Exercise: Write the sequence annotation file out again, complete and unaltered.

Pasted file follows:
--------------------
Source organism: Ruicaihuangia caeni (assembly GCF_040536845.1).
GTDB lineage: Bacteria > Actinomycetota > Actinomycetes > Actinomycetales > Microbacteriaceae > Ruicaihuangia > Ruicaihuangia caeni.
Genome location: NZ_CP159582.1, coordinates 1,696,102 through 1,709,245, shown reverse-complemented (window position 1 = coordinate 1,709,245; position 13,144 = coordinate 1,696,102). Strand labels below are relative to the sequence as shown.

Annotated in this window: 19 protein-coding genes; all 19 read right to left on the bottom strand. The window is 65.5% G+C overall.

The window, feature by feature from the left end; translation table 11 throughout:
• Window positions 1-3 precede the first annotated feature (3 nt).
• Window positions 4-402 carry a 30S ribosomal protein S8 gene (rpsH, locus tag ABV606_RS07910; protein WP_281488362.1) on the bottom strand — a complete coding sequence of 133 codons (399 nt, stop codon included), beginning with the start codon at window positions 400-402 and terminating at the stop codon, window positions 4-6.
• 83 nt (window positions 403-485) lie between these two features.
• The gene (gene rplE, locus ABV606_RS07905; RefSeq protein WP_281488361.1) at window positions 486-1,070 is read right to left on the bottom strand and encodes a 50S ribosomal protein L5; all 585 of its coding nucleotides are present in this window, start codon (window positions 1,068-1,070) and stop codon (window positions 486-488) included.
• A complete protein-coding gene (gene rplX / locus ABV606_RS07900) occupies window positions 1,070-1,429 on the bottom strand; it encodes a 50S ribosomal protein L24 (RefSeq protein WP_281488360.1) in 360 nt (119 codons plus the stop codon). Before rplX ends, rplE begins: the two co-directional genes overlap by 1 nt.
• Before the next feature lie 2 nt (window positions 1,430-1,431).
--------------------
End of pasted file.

Source organism: Ruicaihuangia caeni (assembly GCF_040536845.1).
GTDB lineage: Bacteria > Actinomycetota > Actinomycetes > Actinomycetales > Microbacteriaceae > Ruicaihuangia > Ruicaihuangia caeni.
Genome location: NZ_CP159582.1, coordinates 1,696,102 through 1,709,245, shown reverse-complemented (window position 1 = coordinate 1,709,245; position 13,144 = coordinate 1,696,102). Strand labels below are relative to the sequence as shown.

Annotated in this window: 19 protein-coding genes; all 19 read right to left on the bottom strand. The window is 65.5% G+C overall.

The window, feature by feature from the left end; translation table 11 throughout:
• Window positions 1-3 precede the first annotated feature (3 nt).
• Window positions 4-402 carry a 30S ribosomal protein S8 gene (rpsH, locus tag ABV606_RS07910; protein WP_281488362.1) on the bottom strand — a complete coding sequence of 133 codons (399 nt, stop codon included), beginning with the start codon at window positions 400-402 and terminating at the stop codon, window positions 4-6.
• 83 nt (window positions 403-485) lie between these two features.
• The gene (gene rplE, locus ABV606_RS07905; RefSeq protein WP_281488361.1) at window positions 486-1,070 is read right to left on the bottom strand and encodes a 50S ribosomal protein L5; all 585 of its coding nucleotides are present in this window, start codon (window positions 1,068-1,070) and stop codon (window positions 486-488) included.
• A complete protein-coding gene (gene rplX / locus ABV606_RS07900) occupies window positions 1,070-1,429 on the bottom strand; it encodes a 50S ribosomal protein L24 (RefSeq protein WP_281488360.1) in 360 nt (119 codons plus the stop codon). Before rplX ends, rplE begins: the two co-directional genes overlap by 1 nt.
• Before the next feature lie 2 nt (window positions 1,430-1,431).